PWM vs MPPT Solar Charge Controller

What’s the difference between PWM and MPPT solar charge controllers?

Often a solar panel is attached to a battery as means for maintaining power during periods of no sun. Energy generated by the solar panels is stored in a battery, typically Gel technology. Gel is the recommended technology for this application as it has the ability to withstand the cyclic abuse.

The voltage output of the panel generally varies from the float voltage of the battery therefore a regulator or solar charge controller is required to ensure the battery is not overcharged and consequently damaged.

Therefore, the solar charge controller is a device used to control the charge coming in from a solar system to the batteries. They are essential in ensuring batteries are not overcharged. Overcharging a battery will significantly reduce the battery life and potentially cause damage beyond repair.

When a solar charge controller is used, the controller will take the power from a solar panel and regulate it to charge or maintain the battery in the most optimized way.

For example, a standard 12V operating voltage solar panel would have a nominal voltage of 18V. Connecting this directly to an AGM or Gel battery which is only charged at a max of 14.4-14.6V on boost charge will cause the battery to be overcharged unless a solar power controller is used.

What types of solar charge controllers are there?

There are two different methods used by the controller to regulate the power from the solar panel to charge the battery.

  • Pulse Width Modulation (PWM)
  • Maximum Power Point Tracking (MPPT)

PWM is the original method and has been around for many years while MPPT is the newer more efficient method. MPPT has been specifically designed to reduce the efficiency loss in charging batteries from solar panels.

How do PWM and MPPT solar charge controllers work?


A PWM controller clamps the solar panel output voltage to match that of the battery until its fully charged, then clamping it further to float charge the battery. The output from the controller is maxed at the solar panels output current The controller uses very simple algorithms to determine the correct voltage required for charging the batteries


MPPT controllers track the open circuit voltage of the solar panel and matches that with the peak current generated from the solar panel. The controller then tracks that as the maximum power point and converts that power to charge for the batteries. Using this maximum power point ensures that the panel is producing at its peak and the full wattage produced by the solar panel is being converted to charge for the batteries.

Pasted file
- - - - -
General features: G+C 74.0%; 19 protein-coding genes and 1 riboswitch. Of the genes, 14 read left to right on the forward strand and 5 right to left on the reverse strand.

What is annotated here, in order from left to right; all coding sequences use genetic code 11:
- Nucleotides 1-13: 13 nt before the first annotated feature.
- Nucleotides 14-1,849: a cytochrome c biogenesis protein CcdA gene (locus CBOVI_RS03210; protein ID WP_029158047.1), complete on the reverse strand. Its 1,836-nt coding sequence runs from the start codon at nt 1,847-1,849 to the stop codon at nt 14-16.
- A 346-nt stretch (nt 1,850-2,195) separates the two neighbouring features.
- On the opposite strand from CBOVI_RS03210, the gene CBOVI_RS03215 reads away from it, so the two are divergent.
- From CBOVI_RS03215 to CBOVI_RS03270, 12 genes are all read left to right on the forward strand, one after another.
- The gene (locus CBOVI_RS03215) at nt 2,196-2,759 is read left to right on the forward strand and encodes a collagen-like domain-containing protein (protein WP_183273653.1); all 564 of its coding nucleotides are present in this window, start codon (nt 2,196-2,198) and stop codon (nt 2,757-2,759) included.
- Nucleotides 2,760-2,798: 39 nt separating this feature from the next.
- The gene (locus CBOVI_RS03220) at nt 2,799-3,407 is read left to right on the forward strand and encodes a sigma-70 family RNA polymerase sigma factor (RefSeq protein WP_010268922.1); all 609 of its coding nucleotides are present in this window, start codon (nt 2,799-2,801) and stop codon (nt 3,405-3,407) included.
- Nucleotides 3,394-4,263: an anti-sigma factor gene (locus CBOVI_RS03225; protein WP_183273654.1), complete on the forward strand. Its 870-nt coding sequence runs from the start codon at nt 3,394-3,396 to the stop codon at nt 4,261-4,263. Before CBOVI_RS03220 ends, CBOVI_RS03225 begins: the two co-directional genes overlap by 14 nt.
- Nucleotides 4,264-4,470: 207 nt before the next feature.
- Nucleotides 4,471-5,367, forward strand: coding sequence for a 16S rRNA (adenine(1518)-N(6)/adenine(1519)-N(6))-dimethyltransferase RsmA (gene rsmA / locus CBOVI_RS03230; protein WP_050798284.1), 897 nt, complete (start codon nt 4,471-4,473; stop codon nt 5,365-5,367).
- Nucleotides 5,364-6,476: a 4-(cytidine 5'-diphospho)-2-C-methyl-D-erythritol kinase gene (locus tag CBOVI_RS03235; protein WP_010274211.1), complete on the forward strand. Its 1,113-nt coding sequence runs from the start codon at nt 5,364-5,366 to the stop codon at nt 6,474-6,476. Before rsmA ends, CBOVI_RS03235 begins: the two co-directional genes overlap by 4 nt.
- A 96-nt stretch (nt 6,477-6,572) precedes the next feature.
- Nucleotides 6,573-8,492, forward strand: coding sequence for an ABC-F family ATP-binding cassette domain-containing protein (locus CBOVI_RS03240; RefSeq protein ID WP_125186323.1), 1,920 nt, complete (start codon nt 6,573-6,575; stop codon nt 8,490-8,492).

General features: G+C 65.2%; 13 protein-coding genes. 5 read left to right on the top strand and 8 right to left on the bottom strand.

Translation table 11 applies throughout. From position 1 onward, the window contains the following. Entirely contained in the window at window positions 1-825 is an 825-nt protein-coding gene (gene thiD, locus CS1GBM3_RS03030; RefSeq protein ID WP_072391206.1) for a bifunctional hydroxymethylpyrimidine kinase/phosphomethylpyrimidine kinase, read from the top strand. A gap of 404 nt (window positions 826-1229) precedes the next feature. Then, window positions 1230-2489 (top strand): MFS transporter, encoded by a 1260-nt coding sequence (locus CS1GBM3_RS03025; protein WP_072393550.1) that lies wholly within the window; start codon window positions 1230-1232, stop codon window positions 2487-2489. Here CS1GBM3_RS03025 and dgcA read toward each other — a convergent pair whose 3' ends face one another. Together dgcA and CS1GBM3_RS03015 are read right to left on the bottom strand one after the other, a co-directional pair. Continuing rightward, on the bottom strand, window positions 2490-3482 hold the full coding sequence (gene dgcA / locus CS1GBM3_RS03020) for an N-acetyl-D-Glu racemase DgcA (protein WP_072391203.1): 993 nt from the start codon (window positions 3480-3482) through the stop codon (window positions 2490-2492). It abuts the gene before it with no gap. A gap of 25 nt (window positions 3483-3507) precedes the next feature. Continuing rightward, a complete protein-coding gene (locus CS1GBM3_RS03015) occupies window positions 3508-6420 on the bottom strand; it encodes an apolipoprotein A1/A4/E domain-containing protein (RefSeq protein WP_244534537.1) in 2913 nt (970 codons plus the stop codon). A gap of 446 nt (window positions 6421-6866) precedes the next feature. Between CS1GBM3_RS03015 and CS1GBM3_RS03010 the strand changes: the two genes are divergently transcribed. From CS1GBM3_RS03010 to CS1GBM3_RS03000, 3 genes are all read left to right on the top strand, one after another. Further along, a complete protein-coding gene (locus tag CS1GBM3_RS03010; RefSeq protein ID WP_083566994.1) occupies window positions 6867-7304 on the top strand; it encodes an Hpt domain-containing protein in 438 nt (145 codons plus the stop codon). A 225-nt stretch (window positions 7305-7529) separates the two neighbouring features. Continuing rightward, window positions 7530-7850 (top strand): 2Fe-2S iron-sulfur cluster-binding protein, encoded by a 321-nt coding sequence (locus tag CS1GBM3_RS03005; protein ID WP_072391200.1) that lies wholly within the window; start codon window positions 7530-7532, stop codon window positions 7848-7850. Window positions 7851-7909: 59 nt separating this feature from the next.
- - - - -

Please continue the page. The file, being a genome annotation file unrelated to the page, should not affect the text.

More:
MPPT controllers have a greater input voltage range, allowing greater voltages in the cables from the panels to the solar charge controller. This again increases the efficiency of the system by reducing voltage loss in the cabling. All power generated by the solar panels is converted into charge for the batteries.
The Pros and Cons

Each type of controller has its own pros and cons.

The size, scope and budget of your solar system needs to be considered as a whole when deciding whether to use a PWM or an MPPT controller. But to make things easier, you can use the following table to weigh up the pros and cons of each controller type.

  • Durable, mostly available with passive heat sink style cooling
  • A tried and tested solar controller which has been used for years
  • Relatively inexpensive, depending on the voltage and current required
  • Available in a range of voltage ranges like 12, 24 and 48V with current range of 5- 60A
  • Simple to install, operate and maintain
  • Comes standard with Low Voltage Disconnects
  • Typically recommended for smaller systems where MPPT benefits are minimal
  • Can increase charging efficiency by up to 30%
  • Can be used on solar systems with a higher input voltage than the battery bank
  • Available up to 80A
  • Generally has a longer warranty than a PWM controller
  • Greater flexibility allows for solar system expansion
  • Input voltage is not restricted by the battery or system voltage
  • Most come standard with reporting and alarm functions
  • To use a PWM controller on the solar system, the solar input nominal voltage must match the battery bank nominal voltage
  • PWM is not available over 60A
  • System growth is often limited
  • Cannot be used on high voltage grid connect solar systems
  • Greater efficiency loss when batteries are at a low voltage
  • More expensive than a PWM controller
  • Generally larger in physical size
  • Manufacturer guides are essential to correctly sizing an appropriate solar system
  • Not all come MPPT controllers come standard with Low Voltage Disconnect Units
  • Greater complexity with more expertise required by the installer to install and commission the controller

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